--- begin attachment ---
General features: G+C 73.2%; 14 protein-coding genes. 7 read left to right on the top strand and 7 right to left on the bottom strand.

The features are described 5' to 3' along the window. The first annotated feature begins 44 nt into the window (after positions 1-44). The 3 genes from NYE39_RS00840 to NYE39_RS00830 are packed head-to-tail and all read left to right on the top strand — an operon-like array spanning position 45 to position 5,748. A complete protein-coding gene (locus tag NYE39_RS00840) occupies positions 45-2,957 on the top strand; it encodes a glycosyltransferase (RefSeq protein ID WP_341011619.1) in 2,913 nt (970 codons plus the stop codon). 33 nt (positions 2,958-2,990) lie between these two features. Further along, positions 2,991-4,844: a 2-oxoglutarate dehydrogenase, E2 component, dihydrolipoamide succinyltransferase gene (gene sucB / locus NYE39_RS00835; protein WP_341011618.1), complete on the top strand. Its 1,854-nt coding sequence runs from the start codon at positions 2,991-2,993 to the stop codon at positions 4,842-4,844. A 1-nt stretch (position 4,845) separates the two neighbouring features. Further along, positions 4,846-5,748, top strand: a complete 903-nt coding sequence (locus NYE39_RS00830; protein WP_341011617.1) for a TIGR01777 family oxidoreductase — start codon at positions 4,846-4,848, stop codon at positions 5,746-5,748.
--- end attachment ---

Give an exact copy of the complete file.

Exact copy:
General features: G+C 73.2%; 14 protein-coding genes. 7 read left to right on the top strand and 7 right to left on the bottom strand.

The features are described 5' to 3' along the window. The first annotated feature begins 44 nt into the window (after positions 1-44). The 3 genes from NYE39_RS00840 to NYE39_RS00830 are packed head-to-tail and all read left to right on the top strand — an operon-like array spanning position 45 to position 5,748. A complete protein-coding gene (locus tag NYE39_RS00840) occupies positions 45-2,957 on the top strand; it encodes a glycosyltransferase (RefSeq protein ID WP_341011619.1) in 2,913 nt (970 codons plus the stop codon). 33 nt (positions 2,958-2,990) lie between these two features. Further along, positions 2,991-4,844: a 2-oxoglutarate dehydrogenase, E2 component, dihydrolipoamide succinyltransferase gene (gene sucB / locus NYE39_RS00835; protein WP_341011618.1), complete on the top strand. Its 1,854-nt coding sequence runs from the start codon at positions 2,991-2,993 to the stop codon at positions 4,842-4,844. A 1-nt stretch (position 4,845) separates the two neighbouring features. Further along, positions 4,846-5,748, top strand: a complete 903-nt coding sequence (locus NYE39_RS00830; protein WP_341011617.1) for a TIGR01777 family oxidoreductase — start codon at positions 4,846-4,848, stop codon at positions 5,746-5,748.